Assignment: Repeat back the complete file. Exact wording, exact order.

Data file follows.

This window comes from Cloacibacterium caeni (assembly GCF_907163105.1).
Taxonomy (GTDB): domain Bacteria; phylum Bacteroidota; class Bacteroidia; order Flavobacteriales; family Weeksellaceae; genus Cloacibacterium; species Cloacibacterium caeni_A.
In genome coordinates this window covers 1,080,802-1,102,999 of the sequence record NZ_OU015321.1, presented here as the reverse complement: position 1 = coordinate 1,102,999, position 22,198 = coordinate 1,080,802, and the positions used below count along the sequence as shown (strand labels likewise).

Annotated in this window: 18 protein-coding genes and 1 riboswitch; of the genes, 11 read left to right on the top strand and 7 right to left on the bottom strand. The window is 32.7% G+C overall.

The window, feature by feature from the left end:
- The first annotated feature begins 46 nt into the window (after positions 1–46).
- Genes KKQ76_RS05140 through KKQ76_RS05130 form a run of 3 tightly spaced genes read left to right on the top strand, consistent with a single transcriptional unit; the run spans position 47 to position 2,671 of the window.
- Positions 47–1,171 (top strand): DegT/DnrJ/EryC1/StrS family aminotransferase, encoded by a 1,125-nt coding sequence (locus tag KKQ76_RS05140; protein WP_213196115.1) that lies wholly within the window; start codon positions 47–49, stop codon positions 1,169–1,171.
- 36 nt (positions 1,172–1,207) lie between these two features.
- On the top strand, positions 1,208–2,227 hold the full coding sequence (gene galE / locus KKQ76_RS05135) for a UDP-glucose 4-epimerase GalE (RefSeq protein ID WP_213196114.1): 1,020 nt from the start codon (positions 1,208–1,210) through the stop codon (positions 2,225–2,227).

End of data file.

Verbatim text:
This window comes from Cloacibacterium caeni (assembly GCF_907163105.1).
Taxonomy (GTDB): domain Bacteria; phylum Bacteroidota; class Bacteroidia; order Flavobacteriales; family Weeksellaceae; genus Cloacibacterium; species Cloacibacterium caeni_A.
In genome coordinates this window covers 1,080,802-1,102,999 of the sequence record NZ_OU015321.1, presented here as the reverse complement: position 1 = coordinate 1,102,999, position 22,198 = coordinate 1,080,802, and the positions used below count along the sequence as shown (strand labels likewise).

Annotated in this window: 18 protein-coding genes and 1 riboswitch; of the genes, 11 read left to right on the top strand and 7 right to left on the bottom strand. The window is 32.7% G+C overall.

The window, feature by feature from the left end:
- The first annotated feature begins 46 nt into the window (after positions 1–46).
- Genes KKQ76_RS05140 through KKQ76_RS05130 form a run of 3 tightly spaced genes read left to right on the top strand, consistent with a single transcriptional unit; the run spans position 47 to position 2,671 of the window.
- Positions 47–1,171 (top strand): DegT/DnrJ/EryC1/StrS family aminotransferase, encoded by a 1,125-nt coding sequence (locus tag KKQ76_RS05140; protein WP_213196115.1) that lies wholly within the window; start codon positions 47–49, stop codon positions 1,169–1,171.
- 36 nt (positions 1,172–1,207) lie between these two features.
- On the top strand, positions 1,208–2,227 hold the full coding sequence (gene galE / locus KKQ76_RS05135) for a UDP-glucose 4-epimerase GalE (RefSeq protein ID WP_213196114.1): 1,020 nt from the start codon (positions 1,208–1,210) through the stop codon (positions 2,225–2,227).